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Is the Present Moment Over-Rated?

Updated: Aug 25

What a great roadtrip! Winding through the back country Colorado roads with my good friend, having heart-expanding conversations and the inspiration of meadows, rivers and wildlife


We had spent several months preparing a course for the upcoming Women's Retreat we had been asked to lead. We knew we couldn't just write a course, we had to live it. So prior to our time at the retreat, while we were sifting out our experiences, I made a more concerted effort to live in the vey moment as I moved through my days. But oh how often I woke up in the morning and totally forgot to be alive to the moments of my day.


What's so great about the present moment anyway?


Maybe that was the problem, maybe I hadn't really seen a good enough reason to make it a priority. So back to the drawing board I went, combing through the content of the course, trying to see somewhat deeper into the ideas I had been writing about.


What I found is that being in the present moment can save our lives, and not being there is the source of much anxiety and even depression. I realized that there were two things that often created my own suffering. One, was setting up camp in the past, longing for those days when life seemed somewhat safer. Two, also setting up camp in the future- the unknown looming over me like a dark shadow. I was lost in what the days ahead held and if I control the outcome. All I really had was now.


These thoughts led me on walk down to the ominous Colorado Blue Spruce Tree with the trickling stream running over its roots. I sat and felt only what was in the present moment. I traveled through each of my senses and noticed and named everything that came to me. It went something like this.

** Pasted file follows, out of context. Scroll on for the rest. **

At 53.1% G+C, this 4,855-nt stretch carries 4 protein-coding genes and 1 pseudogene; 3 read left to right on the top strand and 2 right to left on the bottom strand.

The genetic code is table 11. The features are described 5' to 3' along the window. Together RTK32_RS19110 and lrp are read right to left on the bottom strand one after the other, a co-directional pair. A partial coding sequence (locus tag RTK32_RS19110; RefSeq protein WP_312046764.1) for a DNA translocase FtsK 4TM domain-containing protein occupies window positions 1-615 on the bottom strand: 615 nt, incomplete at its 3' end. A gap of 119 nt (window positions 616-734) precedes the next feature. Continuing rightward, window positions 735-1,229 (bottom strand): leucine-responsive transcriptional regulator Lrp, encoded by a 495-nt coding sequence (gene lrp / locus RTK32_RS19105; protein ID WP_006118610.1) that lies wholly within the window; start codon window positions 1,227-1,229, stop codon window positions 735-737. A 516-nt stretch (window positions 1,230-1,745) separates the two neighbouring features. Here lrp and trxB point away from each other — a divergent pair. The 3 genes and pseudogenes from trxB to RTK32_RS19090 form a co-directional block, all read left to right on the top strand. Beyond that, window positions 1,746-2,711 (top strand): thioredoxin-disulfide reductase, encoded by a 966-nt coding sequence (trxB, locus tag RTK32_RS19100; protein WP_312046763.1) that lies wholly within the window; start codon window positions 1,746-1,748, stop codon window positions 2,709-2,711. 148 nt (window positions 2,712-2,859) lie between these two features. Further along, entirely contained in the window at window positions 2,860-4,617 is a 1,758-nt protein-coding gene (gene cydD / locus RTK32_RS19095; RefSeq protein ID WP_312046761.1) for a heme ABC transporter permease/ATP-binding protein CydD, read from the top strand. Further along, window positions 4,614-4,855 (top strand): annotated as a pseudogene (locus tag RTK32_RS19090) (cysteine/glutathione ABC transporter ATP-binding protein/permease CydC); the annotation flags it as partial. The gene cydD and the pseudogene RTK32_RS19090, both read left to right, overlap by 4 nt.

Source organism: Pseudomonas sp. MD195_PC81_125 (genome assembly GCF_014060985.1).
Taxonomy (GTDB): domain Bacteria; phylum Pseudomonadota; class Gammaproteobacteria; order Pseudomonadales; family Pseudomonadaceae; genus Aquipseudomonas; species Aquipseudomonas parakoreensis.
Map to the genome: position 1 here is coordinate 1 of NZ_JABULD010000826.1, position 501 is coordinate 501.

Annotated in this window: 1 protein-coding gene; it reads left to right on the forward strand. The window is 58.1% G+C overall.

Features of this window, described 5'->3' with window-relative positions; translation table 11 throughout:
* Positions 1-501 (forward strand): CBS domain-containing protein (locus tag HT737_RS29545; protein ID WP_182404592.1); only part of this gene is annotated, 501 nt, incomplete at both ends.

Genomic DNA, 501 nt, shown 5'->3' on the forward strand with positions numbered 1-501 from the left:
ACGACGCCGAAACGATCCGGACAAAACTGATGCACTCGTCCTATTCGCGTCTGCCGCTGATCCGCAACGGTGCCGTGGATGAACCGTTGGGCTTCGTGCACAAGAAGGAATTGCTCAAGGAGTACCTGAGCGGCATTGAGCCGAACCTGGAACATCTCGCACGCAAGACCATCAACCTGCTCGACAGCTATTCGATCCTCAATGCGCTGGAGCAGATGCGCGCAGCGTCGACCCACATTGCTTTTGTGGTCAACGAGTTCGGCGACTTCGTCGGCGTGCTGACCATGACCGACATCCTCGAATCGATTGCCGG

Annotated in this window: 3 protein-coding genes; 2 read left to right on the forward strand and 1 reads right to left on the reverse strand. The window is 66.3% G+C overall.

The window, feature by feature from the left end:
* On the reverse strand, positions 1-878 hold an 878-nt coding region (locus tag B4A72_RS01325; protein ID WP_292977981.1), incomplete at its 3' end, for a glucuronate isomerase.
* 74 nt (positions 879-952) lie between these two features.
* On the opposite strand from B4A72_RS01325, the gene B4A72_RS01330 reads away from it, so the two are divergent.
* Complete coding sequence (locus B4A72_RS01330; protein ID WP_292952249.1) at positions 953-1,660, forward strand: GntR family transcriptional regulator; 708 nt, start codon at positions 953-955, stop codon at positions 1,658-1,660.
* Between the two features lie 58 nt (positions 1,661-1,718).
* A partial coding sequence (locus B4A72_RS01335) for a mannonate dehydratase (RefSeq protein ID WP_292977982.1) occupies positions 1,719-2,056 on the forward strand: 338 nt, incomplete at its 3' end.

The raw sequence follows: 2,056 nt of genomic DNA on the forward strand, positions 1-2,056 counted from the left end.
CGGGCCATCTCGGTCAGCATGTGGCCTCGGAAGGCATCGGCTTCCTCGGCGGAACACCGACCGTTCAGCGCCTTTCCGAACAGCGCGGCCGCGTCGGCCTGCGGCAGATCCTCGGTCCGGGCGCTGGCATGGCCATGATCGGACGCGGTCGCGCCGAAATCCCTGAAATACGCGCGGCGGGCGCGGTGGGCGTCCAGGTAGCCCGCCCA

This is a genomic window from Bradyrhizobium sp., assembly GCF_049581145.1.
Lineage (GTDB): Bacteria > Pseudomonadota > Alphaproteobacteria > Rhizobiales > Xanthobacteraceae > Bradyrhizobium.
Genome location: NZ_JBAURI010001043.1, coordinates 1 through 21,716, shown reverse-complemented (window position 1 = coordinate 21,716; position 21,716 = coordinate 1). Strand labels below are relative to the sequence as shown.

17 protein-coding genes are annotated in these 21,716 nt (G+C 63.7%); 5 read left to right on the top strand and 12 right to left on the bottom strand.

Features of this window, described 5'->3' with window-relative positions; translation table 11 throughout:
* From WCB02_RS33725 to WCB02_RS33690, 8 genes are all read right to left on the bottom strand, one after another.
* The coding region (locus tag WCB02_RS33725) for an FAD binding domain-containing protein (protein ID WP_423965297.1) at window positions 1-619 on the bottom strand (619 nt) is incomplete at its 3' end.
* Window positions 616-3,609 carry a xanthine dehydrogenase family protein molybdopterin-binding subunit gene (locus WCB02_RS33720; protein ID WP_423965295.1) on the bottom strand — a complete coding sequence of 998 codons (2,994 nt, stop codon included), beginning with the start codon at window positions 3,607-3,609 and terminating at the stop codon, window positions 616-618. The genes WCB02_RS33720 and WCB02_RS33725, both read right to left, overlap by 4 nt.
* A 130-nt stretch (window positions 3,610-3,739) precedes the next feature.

A Present Moment Practice


I see waves of bark traveling up and down the tree's trunk. I smell the fresh pine and the sweet wild roses. I feel the earth under me, holding me, supporting me. I hear the babbling and singing of the water as it moves over the rocks (wonder where it's going in such a hurry.) I look up and see the the interlocking branches and the wisps of blue sky peeking through. I plucked a dandelion leaf and chewed a bit of it. I quickly tasted its bitter flavor and quickly spit it out. And then, I took a deep breath and felt the air surge through my lungs.


There, I had done it. Now I checked in with my emotional and spiritual state. I was calm, happy, confident. Just being in this moment. It was a kind of miraculous, transformation that took about 5 minutes. I learned that the great thing about the present moment is that it removes suffering and opens a space for joy. And that, my friends, is what I want most out of life.





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